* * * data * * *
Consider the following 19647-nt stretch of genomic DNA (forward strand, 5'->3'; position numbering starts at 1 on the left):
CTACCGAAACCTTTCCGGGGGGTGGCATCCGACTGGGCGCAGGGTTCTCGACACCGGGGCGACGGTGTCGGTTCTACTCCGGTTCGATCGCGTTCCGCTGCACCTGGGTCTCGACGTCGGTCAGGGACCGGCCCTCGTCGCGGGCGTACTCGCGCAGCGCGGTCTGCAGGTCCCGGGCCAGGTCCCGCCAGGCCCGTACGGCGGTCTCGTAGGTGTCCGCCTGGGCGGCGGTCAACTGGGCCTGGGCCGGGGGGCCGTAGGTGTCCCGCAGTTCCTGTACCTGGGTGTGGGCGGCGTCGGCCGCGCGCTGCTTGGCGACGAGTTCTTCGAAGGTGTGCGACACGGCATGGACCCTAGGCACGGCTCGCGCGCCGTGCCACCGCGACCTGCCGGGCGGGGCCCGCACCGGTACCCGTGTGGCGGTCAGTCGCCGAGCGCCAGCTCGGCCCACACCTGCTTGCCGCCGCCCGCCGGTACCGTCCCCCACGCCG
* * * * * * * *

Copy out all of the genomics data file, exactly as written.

Consider the following 19647-nt stretch of genomic DNA (forward strand, 5'->3'; position numbering starts at 1 on the left):
CTACCGAAACCTTTCCGGGGGGTGGCATCCGACTGGGCGCAGGGTTCTCGACACCGGGGCGACGGTGTCGGTTCTACTCCGGTTCGATCGCGTTCCGCTGCACCTGGGTCTCGACGTCGGTCAGGGACCGGCCCTCGTCGCGGGCGTACTCGCGCAGCGCGGTCTGCAGGTCCCGGGCCAGGTCCCGCCAGGCCCGTACGGCGGTCTCGTAGGTGTCCGCCTGGGCGGCGGTCAACTGGGCCTGGGCCGGGGGGCCGTAGGTGTCCCGCAGTTCCTGTACCTGGGTGTGGGCGGCGTCGGCCGCGCGCTGCTTGGCGACGAGTTCTTCGAAGGTGTGCGACACGGCATGGACCCTAGGCACGGCTCGCGCGCCGTGCCACCGCGACCTGCCGGGCGGGGCCCGCACCGGTACCCGTGTGGCGGTCAGTCGCCGAGCGCCAGCTCGGCCCACACCTGCTTGCCGCCGCCCGCCGGTACCGTCCCCCACGCCG